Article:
The Maine Supreme Court’s Decision is a Relief for Democracy

This week I will be covering local news and issues that surround my home state of Maine.

The Maine Supreme Court, via the Kennebec Journal.

Yesterday, news broke that Maine’s Supreme Court deemed ranked-choice voting to be in contravention of the Maine state constitution (which states that “persons elected to the House of Representatives and as Governor shall be elected ‘by a plurality of all votes returned’”) , despite having been adopted by the Maine people in the November referendum. The decision has been ferociously opposed by advocates of the system, and has warranted proposals for a constitutional amendment by state senators and ranked-choice advocates alike. But the Maine Supreme Court is not only constitutionally correct in its holding, it is vitally just on principle; as ranked-choice voting is a fundamentally flawed system based on idealist values antithetical to American democratic principles.

There is perhaps no aspect of political science more nebulous and widely misunderstood than the practice of ranked-choice voting. I, for one, was relatively unfamiliar with the idea until it appeared on Maine’s 2016 referendum, where it was addressed as Maine Question 5, An Act to Establish Ranked Rank Choice Voting. While I was too young at the time to be eligible for voting on the referendum, I attempted to familiarize myself with each question (I actually posted an essay on Medium about Question 3, which regarded gun safety). I had heard of ranked-choice voting before, but had come to very little stance on it. Once the November referendum rolled around, I was presented with the information that its advocates push: that ranked-choice voting (also known as instant-runoff voting) eliminates the risk of “spoiler” candidates and allows voters to express their support for the candidates they truly like.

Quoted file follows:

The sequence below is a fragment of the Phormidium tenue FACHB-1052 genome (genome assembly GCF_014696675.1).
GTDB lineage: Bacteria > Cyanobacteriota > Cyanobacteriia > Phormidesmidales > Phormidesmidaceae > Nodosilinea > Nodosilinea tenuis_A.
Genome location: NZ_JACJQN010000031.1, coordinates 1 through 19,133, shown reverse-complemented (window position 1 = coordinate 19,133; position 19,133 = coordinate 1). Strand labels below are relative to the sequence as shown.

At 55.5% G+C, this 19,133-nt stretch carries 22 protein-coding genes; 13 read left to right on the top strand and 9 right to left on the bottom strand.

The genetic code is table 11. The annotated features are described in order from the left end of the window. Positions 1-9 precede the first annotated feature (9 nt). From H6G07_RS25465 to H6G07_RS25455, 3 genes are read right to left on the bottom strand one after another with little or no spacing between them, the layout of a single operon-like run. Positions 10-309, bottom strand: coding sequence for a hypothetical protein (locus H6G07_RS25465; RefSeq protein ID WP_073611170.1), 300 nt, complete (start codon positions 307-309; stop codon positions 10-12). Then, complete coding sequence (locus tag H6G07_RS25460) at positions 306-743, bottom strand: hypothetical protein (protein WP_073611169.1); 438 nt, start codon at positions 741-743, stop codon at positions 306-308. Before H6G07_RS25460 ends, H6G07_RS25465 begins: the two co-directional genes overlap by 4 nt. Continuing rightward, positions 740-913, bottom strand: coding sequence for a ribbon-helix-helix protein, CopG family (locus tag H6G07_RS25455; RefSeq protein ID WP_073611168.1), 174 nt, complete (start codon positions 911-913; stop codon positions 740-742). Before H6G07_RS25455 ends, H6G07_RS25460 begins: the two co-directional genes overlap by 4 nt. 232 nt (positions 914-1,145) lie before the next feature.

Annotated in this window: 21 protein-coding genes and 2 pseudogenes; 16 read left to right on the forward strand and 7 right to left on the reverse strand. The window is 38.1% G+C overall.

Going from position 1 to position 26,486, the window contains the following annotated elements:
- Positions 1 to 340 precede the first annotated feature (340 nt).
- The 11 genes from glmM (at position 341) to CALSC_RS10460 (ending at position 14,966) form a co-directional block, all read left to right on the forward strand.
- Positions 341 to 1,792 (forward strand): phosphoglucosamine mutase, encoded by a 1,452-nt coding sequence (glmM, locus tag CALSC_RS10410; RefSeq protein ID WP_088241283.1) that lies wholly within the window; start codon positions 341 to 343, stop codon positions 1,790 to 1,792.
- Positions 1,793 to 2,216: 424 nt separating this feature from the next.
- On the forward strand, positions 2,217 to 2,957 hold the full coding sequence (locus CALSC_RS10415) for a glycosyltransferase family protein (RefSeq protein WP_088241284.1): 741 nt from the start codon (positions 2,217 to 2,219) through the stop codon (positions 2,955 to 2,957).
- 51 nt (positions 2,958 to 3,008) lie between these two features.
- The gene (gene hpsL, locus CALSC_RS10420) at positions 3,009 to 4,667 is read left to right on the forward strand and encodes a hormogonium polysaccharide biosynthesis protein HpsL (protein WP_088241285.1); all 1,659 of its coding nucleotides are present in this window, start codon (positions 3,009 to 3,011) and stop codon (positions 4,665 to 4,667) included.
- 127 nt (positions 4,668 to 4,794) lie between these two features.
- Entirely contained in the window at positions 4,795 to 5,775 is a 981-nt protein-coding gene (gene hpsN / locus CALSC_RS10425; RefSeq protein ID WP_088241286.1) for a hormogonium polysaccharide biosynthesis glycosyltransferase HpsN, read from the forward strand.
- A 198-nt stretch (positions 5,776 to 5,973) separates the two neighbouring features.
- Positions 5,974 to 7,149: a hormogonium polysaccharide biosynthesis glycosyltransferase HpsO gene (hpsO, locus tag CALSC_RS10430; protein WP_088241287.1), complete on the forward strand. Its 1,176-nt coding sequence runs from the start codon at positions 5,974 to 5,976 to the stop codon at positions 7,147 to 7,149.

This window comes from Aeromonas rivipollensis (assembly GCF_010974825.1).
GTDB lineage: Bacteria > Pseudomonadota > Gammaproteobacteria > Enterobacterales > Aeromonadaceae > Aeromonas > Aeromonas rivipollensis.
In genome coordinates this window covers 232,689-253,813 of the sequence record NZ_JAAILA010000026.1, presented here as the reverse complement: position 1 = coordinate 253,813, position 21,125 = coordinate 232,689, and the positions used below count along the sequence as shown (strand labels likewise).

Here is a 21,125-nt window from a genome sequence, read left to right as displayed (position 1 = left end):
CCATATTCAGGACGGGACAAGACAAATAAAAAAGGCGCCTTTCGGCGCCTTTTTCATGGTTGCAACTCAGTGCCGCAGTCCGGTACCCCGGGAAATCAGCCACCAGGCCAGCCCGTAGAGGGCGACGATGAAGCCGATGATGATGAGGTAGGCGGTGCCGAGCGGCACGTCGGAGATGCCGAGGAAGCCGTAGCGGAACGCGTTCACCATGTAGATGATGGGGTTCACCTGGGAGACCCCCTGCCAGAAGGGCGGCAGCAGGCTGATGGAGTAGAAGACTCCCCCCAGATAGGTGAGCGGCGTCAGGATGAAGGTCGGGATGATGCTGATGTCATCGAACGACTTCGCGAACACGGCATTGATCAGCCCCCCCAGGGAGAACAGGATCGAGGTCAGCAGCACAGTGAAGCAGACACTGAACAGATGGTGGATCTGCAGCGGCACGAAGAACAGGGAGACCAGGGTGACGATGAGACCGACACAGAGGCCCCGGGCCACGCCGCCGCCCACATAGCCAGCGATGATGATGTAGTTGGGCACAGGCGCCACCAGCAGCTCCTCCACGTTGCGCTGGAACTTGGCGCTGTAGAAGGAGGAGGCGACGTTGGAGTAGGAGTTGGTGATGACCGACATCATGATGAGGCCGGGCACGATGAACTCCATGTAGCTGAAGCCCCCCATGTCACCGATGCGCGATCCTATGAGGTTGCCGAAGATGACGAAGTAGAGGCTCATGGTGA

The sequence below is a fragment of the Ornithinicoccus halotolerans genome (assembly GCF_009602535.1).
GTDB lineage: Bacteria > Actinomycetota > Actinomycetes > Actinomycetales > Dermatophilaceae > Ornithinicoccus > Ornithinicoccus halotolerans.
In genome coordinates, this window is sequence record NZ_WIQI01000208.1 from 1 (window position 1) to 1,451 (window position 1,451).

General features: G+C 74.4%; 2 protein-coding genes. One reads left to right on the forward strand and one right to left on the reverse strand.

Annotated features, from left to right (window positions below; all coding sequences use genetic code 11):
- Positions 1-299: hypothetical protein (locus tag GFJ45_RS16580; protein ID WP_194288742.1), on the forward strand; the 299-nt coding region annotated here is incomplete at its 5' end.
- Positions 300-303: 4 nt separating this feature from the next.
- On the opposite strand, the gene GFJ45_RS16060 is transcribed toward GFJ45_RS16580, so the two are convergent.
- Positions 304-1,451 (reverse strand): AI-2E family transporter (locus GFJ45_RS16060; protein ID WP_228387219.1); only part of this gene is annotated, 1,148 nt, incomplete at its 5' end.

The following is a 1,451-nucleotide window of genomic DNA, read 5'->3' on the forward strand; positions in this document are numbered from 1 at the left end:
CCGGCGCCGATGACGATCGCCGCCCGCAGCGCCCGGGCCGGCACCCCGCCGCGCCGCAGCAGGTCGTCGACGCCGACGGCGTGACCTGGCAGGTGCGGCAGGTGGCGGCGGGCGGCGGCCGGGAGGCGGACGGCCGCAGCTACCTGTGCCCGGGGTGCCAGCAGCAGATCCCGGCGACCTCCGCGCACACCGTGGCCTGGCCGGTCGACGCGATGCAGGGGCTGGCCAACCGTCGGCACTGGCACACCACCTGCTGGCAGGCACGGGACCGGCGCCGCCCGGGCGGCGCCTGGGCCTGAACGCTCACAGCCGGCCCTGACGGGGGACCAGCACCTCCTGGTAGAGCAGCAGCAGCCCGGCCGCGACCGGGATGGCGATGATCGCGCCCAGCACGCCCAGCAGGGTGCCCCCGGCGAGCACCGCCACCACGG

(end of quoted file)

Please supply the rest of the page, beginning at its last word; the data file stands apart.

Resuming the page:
If you don’t know what the process of ranked-choice voting looks like, here’s a definition from the New York Times:

Ranked-choice voting allows voters to list candidates in order of preference so that if in the first round no one wins a majority, officials can recount the ballots immediately until someone does.

The system by which we currently operate runs on a plurality voting method, where voters select only one candidate, and whichever one receives the most votes wins. The issue with this system is the spoiler effect: when one stronger candidate’s (let’s use Al Gore as an example) votes are split by a weaker candidate with similar views (i.e. Ralph Nader), leaving the opposite, last-choice candidate (in this case, for Democrats, Bush) with the victory. Ostensibly, ranked-choice voting mitigates — or eliminates entirely, according to its most staunch supporters — the risk of third-party candidates from creating a Nader type spoiler effect. Wikipedia offers a great example of how this theoretically could work in practice:

IRV [Instant-runoff voting] has the effect of avoiding split votes when multiple candidates earn support from like-minded voters. For example, suppose there are two similar candidates A & B, and a third opposing candidate C, with first-preference totals of 35% for candidate A, 25% for B and 40% for C. In a plurality voting method, candidate C may win with 40% of the votes, even though 60% of electors prefer both A and B over C. Alternatively, voters are pressured to choose the seemingly stronger candidate of either A or B, despite personal preference for the other, in order to help ensure the defeat of C. With IRV, the electors backing B as their first choice can rank A second, which means candidate A will win by 60% to 40% over C despite the split vote in first choices.

A 2000 Nader cartoon, via the Pittsburgh Post-Gazette.